On November 26th, Harry Walsh, writing on behalf of himself and the residents of North Baltimore Hall, responded to Solanas by claiming that “these females” purposefully misinterpreted Shulman’s speech and he doubted that Shulman was serious about revolting against the matriarchy since Walsh doubts it even exists. While he does not believe that men have lost masculinity and that he should he punch his girlfriend in the nose, he and his dormmates believe that Solanas’ response only created more humor around the whole situation.
Over the next two months, anonymous and named men from the UMD campus and College Park community chimed in to defend Shulman’s comments, with the main war waging between Walsh and Solanas. One anonymous writer from December 11th wrote that women are meant to stay home and that “women think they’re too good to do housework and try to think.” Another man, W.E. Parr, wrote on December 12th that Solanas is “Maryland’s own little suffragette.” He stated that when UMD men come across a “certain type of distraught female,” the best thing to do is humor them.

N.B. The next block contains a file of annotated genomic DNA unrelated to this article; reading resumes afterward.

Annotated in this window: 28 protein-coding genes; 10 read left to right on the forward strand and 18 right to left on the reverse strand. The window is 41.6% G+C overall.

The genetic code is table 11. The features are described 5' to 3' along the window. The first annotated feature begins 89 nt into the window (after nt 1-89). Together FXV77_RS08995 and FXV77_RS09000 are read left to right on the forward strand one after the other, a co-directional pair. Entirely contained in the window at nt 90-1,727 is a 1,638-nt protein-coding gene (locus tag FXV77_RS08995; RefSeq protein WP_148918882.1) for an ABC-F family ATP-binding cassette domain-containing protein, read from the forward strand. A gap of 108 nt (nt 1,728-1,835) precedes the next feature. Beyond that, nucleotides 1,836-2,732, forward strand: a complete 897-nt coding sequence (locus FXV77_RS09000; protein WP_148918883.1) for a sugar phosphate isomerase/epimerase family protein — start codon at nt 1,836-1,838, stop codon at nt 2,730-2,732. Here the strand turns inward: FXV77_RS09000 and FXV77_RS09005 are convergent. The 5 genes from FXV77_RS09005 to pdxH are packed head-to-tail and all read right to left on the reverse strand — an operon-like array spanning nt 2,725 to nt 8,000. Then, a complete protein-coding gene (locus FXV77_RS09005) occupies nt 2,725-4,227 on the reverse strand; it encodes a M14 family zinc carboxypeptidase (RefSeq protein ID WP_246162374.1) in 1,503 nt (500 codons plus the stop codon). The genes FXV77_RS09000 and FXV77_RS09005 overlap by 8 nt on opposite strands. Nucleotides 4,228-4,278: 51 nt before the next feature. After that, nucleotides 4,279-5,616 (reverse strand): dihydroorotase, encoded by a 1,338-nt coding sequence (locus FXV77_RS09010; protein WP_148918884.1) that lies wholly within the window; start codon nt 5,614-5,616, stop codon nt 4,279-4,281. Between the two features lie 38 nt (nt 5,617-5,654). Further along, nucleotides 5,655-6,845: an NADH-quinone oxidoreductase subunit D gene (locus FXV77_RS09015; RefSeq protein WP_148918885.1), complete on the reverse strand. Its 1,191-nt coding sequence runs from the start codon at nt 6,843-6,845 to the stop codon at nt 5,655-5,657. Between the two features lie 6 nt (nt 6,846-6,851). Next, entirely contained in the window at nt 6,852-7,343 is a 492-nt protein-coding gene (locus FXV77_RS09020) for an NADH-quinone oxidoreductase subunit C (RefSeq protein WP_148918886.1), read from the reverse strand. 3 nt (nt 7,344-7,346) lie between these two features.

Solanas wrote two significant responses on December 17th and December 18th. In the first, entitled “Verbal Warpath,” she tells men to “maintain your manly composure” and that their replies are “unbecoming to men of your intellectual stature.” After taking a few more shots at the multiple men writing in and insulting her, she signed off with “‘The pen is mightier than the sword’ and my pen is dipped in blood!” The next day, she responded directly to Parr, arguing that men are actually the ones who are wasting away without the women because they are desperately seeking companionship as they lurk around dances and the female dorms.
One female student did come to the defense of Solanas on December 10th when Mary Louis Sparks wrote that Solanas was not trying to wage war, but clarify certain concepts that are held by a large number of men and that those concepts are being held in error. None of the women who signed off on Solanas’ first letter wrote in to defend her, and it is unclear if women wrote in and were not included or if Sparks was actually the only student to defend her.